The Congress for the New Urbanism is holding its annual conference in Denver June 10-14, complete with bus tours of our most well-known new urbanist enclaves. But how do you judge walkable, neighborhood-based developments? Is it by the diversity (or lack thereof) of their residents, the number of parks nearby, their stumbling distance to a local watering hole? Over the next few days, we'll explore and judge -- oh yes, judge -- six of these developments and find out for sure just which is the most urban of the new urban.
Lowry is big. The ten-year-old new urbanist development occupies 1,866 acres in east Denver, 800 acres of which are dedicated to playgrounds, ball fields and an eighteen-hole golf course. The rest is taken up by shops, towering office complexes, schools, a museum and library and about 3,500 houses and apartments ranging from modest condos to stately mini mansions.
Before Lowry was dominated by wide sidewalks and dog-walkers, it was an Air Force base. The military closed the base in 1994, but by then, Denver and Aurora -- 11 percent of Lowry is in Aurora -- already had plans to redevelop it. By 1998, the first residents of the new Lowry had moved in.
Today, Lowry seems like the ideal place to host a neighborhood garage sale or play street hockey until dusk. But the abundance of perfectly manicured lawns and artsy bus stops -- not to mention the plethora of parking outside the grocery store -- makes it feel the opposite of urban.
Stumble-ability: Can people stumble home from a nearby bar or restaurant?
Maybe, if you live close enough to the "Town Center," where Lowry's handful of restaurants and bars are located. But because Lowry is so big, it would be a long stumble home for most -- and likely include a few not-so-safe-if-you're-sloshed jaunts through dark-ish office building parking lots.
Multi-modal: Can people ride their bikes/skateboards/unicycles/go-peds without getting smashed by an SUV?
Yes. The streets are wide and sandwiched between neat, well-maintained sidewalks. There are plenty of SUVs but the myriad stop signs that dot the neighborhoods seem to keep traffic at a slow crawl, though a few of the bigger streets -- like Lowry Boulevard -- can be tricky to cross.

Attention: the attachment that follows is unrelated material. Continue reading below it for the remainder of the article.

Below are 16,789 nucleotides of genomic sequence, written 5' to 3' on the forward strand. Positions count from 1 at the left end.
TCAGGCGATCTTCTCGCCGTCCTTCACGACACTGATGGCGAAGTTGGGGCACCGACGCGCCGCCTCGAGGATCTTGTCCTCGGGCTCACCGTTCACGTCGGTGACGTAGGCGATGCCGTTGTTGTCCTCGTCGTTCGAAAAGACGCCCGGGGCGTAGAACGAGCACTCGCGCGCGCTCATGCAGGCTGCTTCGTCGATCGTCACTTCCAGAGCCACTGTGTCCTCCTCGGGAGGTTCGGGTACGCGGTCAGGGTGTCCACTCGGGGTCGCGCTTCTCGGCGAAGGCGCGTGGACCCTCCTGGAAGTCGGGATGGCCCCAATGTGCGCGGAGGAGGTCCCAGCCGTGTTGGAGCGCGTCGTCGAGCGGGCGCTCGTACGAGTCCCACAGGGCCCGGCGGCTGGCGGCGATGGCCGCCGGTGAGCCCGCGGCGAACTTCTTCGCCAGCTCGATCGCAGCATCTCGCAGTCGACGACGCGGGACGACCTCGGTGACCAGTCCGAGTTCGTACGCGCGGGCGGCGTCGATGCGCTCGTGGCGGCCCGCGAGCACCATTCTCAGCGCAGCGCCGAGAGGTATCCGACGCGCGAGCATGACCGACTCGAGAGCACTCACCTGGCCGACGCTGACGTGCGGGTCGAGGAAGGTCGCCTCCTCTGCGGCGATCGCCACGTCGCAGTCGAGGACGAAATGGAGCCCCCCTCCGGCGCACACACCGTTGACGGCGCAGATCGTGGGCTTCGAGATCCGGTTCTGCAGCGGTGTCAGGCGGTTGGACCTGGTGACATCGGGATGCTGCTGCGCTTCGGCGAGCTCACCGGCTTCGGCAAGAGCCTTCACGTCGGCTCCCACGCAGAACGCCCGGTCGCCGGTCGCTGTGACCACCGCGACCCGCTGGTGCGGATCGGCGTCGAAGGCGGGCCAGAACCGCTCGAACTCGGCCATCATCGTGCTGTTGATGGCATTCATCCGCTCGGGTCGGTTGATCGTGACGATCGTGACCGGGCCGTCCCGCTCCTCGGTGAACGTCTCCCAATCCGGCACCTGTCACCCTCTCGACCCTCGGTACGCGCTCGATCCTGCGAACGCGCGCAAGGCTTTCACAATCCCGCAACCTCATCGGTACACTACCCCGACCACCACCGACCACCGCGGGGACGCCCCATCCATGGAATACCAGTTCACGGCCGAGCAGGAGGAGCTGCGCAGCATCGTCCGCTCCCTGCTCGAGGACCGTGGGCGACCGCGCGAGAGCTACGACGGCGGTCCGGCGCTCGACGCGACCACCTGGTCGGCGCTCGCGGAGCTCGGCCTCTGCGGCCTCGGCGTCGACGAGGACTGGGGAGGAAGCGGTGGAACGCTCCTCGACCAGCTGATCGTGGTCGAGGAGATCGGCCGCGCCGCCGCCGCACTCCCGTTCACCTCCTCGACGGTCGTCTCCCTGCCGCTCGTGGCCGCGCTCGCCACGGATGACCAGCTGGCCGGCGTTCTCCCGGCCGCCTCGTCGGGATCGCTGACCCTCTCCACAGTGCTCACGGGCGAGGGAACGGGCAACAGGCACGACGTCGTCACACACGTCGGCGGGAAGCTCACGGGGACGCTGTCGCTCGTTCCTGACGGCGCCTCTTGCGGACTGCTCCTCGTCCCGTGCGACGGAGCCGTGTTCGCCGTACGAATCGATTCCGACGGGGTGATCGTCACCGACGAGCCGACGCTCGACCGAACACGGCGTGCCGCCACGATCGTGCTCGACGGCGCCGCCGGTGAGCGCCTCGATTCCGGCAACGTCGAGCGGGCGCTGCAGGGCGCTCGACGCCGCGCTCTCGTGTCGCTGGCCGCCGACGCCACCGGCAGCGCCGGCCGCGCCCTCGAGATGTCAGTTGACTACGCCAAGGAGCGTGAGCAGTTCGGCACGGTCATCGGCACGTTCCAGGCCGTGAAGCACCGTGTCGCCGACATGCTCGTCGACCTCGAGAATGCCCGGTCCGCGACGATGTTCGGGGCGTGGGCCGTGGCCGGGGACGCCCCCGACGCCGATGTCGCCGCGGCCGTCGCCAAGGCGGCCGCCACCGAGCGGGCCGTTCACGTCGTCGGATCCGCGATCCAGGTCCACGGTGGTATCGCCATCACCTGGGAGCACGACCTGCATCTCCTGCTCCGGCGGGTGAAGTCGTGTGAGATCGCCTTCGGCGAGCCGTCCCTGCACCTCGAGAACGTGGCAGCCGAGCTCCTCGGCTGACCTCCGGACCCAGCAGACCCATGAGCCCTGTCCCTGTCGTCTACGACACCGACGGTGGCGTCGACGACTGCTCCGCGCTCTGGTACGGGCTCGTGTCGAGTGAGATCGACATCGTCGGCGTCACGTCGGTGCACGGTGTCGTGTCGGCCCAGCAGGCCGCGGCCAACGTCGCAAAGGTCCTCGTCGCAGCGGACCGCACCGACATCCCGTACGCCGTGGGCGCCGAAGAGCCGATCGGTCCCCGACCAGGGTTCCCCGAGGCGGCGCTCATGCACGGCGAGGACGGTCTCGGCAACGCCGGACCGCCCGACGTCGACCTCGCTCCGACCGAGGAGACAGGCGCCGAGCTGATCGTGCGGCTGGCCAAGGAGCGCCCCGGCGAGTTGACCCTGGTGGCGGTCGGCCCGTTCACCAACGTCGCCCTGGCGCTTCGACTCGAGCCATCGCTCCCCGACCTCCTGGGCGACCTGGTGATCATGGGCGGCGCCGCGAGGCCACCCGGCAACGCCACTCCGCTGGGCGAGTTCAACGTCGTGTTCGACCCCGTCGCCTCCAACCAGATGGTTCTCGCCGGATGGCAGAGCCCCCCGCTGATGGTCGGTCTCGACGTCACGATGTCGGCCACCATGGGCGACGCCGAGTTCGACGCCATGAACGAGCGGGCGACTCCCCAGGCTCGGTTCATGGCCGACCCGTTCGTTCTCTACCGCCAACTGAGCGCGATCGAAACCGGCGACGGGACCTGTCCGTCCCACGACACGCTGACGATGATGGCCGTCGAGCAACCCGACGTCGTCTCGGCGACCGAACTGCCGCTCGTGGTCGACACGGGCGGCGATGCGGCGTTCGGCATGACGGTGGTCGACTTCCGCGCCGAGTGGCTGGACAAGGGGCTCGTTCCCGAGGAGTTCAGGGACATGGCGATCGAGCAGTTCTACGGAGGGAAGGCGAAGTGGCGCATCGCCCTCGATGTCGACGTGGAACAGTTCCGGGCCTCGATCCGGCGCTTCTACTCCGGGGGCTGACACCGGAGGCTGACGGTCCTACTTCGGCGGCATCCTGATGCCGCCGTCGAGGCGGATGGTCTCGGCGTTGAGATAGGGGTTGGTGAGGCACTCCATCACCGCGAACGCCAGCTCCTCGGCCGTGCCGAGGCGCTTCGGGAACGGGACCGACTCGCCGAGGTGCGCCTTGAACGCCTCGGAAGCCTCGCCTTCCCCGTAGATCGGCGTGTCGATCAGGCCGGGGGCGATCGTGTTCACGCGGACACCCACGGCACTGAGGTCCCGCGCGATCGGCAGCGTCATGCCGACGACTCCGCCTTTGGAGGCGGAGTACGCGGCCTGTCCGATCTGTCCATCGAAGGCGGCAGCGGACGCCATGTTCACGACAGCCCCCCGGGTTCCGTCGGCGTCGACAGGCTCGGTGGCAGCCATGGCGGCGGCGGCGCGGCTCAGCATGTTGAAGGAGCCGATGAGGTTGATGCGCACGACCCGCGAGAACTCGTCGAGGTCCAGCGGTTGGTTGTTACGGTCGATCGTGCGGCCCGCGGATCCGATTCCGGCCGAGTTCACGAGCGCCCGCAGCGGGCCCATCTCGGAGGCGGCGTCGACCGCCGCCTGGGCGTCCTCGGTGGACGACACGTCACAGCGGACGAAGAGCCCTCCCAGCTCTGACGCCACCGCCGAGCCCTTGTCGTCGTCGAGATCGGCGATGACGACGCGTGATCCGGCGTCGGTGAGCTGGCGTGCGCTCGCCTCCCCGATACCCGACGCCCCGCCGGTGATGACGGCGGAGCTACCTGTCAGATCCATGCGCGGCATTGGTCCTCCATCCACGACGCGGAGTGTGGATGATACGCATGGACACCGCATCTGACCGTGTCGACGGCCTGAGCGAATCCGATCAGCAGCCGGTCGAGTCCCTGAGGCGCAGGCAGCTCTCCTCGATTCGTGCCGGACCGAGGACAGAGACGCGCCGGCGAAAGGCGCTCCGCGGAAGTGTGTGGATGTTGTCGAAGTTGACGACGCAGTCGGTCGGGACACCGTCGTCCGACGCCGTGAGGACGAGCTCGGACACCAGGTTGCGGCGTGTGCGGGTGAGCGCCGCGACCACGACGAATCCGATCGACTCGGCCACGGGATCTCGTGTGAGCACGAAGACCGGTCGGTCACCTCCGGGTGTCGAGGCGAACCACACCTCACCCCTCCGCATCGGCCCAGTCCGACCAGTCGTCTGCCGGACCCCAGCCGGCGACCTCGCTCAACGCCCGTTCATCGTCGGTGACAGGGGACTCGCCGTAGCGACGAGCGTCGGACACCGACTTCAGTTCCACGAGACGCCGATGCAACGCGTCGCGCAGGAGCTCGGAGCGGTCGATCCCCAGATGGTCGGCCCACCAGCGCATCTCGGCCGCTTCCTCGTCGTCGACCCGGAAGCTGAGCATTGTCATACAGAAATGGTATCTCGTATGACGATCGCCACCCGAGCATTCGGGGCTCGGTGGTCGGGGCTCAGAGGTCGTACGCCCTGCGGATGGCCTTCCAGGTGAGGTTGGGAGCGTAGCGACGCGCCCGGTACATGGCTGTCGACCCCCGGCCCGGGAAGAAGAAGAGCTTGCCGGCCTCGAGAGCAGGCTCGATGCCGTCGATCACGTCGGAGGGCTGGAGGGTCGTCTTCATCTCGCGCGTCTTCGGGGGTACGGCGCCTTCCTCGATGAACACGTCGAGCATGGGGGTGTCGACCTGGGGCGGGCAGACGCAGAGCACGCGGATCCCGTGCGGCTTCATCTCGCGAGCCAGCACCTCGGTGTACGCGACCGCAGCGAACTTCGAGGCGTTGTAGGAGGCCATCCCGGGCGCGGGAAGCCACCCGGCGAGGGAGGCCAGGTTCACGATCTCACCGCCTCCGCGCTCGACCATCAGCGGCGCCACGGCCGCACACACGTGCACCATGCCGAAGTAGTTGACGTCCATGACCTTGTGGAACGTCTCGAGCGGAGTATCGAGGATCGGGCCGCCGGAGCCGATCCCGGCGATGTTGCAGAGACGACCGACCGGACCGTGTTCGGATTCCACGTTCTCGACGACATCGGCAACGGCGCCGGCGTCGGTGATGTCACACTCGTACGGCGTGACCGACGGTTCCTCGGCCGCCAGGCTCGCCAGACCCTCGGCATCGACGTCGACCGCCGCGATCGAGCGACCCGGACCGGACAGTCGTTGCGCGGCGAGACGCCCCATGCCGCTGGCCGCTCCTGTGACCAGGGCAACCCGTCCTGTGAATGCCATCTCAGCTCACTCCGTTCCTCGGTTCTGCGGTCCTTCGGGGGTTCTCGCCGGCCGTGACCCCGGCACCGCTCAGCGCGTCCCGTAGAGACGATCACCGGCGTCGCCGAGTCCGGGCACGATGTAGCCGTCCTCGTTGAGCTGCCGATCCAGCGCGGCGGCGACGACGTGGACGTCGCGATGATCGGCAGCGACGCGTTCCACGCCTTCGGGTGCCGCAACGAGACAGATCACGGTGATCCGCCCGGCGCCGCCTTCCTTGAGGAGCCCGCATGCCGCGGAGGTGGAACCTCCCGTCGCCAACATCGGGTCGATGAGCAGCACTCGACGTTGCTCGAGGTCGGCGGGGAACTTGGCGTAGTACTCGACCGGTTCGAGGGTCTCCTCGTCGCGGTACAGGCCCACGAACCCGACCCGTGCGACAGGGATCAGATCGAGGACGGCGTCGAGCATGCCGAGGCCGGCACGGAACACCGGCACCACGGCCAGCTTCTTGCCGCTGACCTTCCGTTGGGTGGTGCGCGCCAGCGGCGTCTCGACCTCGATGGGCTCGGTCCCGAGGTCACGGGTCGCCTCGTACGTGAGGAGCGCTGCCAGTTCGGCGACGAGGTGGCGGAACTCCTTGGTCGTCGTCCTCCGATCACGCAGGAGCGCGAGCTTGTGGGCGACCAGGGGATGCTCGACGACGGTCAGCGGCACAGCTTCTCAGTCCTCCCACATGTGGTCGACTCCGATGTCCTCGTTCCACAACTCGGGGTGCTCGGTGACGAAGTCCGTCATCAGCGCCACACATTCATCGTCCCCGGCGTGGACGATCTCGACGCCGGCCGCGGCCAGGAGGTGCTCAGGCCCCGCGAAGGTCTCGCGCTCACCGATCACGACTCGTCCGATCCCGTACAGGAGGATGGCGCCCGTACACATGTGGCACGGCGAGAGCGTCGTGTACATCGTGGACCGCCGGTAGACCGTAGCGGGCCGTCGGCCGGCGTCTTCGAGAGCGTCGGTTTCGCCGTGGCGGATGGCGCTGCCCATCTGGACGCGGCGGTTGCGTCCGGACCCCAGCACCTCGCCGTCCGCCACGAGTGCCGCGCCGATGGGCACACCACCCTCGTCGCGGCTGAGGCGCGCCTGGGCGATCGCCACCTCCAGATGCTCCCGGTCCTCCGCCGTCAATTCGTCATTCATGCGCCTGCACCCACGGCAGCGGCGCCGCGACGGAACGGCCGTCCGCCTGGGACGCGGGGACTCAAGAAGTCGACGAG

Economic diversity: Can poor people live near rich people?
Lowry appears to be a mix of mini-mansions, large one-family homes, duplexes, upscale townhomes and workforce housing. So sure, the rich and the less-than-rich coexist here.
Real diversity: Is there a mix of people or is it just a gated community with smaller lots?
It's not the United Nations, but there is some racial and ethnic diversity in Lowry. A longtime Lowry resident reports that there are a few families of recent immigrants in her neighborhood, and there appears to be a sizable Orthodox Jewish population.
Green space: Are there open, public spaces where people are recreating? (parks, public gardens, creeks, greenways)
Lowry is lousy with green space. You can't walk around a neighborhood without running into a playground, picnic bench or running path. There's also CommonGround Golf Course, the development's brand new eighteen-hole golf course. Plus, Lowry is home to the Montclair Rec Center, Jackie Robinson Little League baseball fields and the Sports Complex, a big, city-maintained collection of every type of court you could ever want. One disappointment, however: the Reading Garden, which -- while pretty -- seems to lack any type of bench or chair that would be comfortable to sit in for more than ten minutes. Seems more like the Reader's Digest garden.
Transit test: Does it have mass transit attached or nearby that people actually use?
There are several bus stops scattered around Lowry and, in my experience, there are usually one or two people waiting for the bus in the morning and evening. But I'd say the majority of folks drive to and from work.
Mixed-useless: Is there a mix of shops and businesses integrated with housing? How many are chains?
Most of Lowry's shops are clustered in the Town Center, on the west side of the development. There are eight restaurants, three of which are chains (including a Starbucks). There's also a giant Albertson's and several smaller, non-chain stores, such as Chewy's Bonetique and Lowry's Liquors. The atmosphere feels a bit like Disney World and can be quite hopping on warm summer nights.
Civics search: Are there public buildings, community institutions or civic centers that serve a non-commercial, public need?
The city-owned Schlessman Family Library is popular, known for its big collections of computers and DVDs. There's also the public Lowry Elementary School, as well as several private primary and high schools and a satellite community college campus -- plus the aforementioned Montclair Rec Center, which has an indoor pool. And for $9, you can get up close to a B-1A supersonic bomber at the Wings Over the Rockies Air & Space Museum.
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Priced out: What seems to be the average price of a home? An apartment?
According to The Lowry List, a real estate website, the least expensive townhome in Lowry currently for sale is a 1,321-square foot, two-bedroom, two-bath deal for $150,100. The most expensive is a 3,100-square foot, three-bedroom, three-bath for $800,000. The average price of a single-family home -- which range in size from 1,869 to 3,674 square feet -- seems to be just under $600,000. The most expensive home currently for sale is listed at $980,000.
Urbanish: Does it feel like a dynamic urban place? Or is it just lipstick on a suburban pig?
I wouldn't go so far as to call it lipstick on a suburban pig but, for the most part, Lowry doesn't feel hustling or bustling in a city-ish way -- unless you consider cruising around the Albertson's parking lot on Thanksgiving Eve hustling and waiting for a table outside packed Salty Rita's bustling.